Was that a breakthrough due to the quarterback or better options for the Bills on the ground? Their 114 rushing yards were actually the fewest in an offensive explosion that saw them rack up 809 over the final five games of the year.
That leaves the pressure on the Patriots' defensive front to handle a multi-pronged attack. No fewer than four defensive starters are nursing injuries heading into the game, from linebacker Dont'a Hightower (knee) to defensive end Lawrence Guy (shoulder). Hightower tied a season high with seven tackles in their Week 13 victory in Buffalo; Phillips, also nursing a knee injury, had two of his nine passes defensed. All of them need to come out swinging on the road for their team to have a chance.
3. How will the weather, missing players and COVID-19 affect Saturday's game?
Even for two teams used to cold weather temps, Saturday night will be especially challenging. The forecast for Saturday in Buffalo calls for a high of 11 degrees; it’ll be under 10 at game time with a wind chill below zero. Those conditions favor running the football, tilting toward the Pats and their successful December matchup.
But the Bills will have a big advantage in the Pats' secondary. Starting cornerback Jalen Mills was added to the Reserve/COVID-19 list this week; he’s the only starter from either team guaranteed to be out due to health and safety protocols. Mills didn't play in the Week 13 win at Buffalo but tied a season high with six tackles in the Week 16 defeat.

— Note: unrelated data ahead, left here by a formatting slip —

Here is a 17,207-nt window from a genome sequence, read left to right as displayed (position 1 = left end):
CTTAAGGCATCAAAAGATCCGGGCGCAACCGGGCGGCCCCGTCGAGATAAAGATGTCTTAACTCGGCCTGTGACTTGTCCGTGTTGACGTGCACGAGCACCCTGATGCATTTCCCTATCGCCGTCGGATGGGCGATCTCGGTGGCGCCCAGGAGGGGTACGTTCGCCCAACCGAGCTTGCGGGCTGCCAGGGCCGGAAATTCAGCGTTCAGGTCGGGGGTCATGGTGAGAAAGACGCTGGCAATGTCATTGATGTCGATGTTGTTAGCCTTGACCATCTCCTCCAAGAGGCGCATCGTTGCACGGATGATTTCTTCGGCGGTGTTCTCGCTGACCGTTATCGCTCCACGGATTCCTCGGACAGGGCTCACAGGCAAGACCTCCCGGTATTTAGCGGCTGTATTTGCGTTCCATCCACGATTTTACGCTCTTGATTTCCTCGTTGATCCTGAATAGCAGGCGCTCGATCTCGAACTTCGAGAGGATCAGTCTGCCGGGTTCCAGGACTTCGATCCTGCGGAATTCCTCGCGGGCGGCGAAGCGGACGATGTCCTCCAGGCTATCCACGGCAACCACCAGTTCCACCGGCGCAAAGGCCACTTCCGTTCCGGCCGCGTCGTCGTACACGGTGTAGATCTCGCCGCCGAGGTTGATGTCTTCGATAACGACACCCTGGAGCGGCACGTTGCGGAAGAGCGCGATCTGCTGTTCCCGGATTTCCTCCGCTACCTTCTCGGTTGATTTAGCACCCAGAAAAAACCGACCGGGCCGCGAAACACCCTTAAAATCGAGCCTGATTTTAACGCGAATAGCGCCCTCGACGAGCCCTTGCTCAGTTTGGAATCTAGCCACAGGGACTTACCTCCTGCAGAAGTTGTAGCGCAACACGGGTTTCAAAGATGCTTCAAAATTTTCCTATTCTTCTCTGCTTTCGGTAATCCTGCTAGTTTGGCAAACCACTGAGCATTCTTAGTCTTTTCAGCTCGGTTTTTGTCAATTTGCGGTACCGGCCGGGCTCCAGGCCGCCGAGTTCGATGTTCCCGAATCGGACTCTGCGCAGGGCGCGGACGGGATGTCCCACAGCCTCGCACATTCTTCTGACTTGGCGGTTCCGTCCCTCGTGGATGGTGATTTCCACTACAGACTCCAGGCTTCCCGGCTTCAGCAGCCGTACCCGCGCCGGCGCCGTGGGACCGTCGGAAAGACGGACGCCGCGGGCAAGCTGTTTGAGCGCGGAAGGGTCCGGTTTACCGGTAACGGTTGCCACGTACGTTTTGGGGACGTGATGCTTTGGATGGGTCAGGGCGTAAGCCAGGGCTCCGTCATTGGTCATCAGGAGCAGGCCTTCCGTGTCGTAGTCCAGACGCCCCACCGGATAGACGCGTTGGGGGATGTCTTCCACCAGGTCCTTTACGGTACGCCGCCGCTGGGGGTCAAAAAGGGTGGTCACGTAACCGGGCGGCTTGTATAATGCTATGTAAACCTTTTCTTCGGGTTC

That Patriots loss came with several Bills out due to COVID-19. All of them return for the playoffs, from wide receiver Cole Beasley to starting right guard Jon Feliciano. The team feels well prepared for a second chance at a game against the Patriots in adverse conditions.
"I'm not too much of a complainer," said Diggs, "And I played in one of the coldest games in history, like when we played in the playoffs vs. Seattle at the Minnesota [Golden] Gophers stadium. [It was Jan. 10, 2016 when Diggs was still with the Vikings, vs. Seattle in NFC Wild Card Game, which Seahawks won 10-9.] It was like negative something [-6 degrees, wind chill was -25]. So this ain't nothing. I'll be alright."
Both of these teams, with 30 takeaways during the regular season, know how to force turnovers and take over a game with their defense. Expect another low-scoring affair with temps low enough for fingers to freeze if left uncovered.
Belichick is bound to have another scheme capable of leaving the Bills on their toes. But Allen and the offense, putting themselves together at the right time, should have just enough firepower in a less windy game to get the job done. Looming next could be a second-round matchup with the Chiefs at Arrowhead Stadium; following a rocky year for both squads, we might get to see another round of their battle for AFC supremacy after all.
Prediction: Bills 17, Patriots 10
— Written by Tom Bowles, who is part of the Athlon Contributor Network. Follow him on Twitter @NASCARBowles.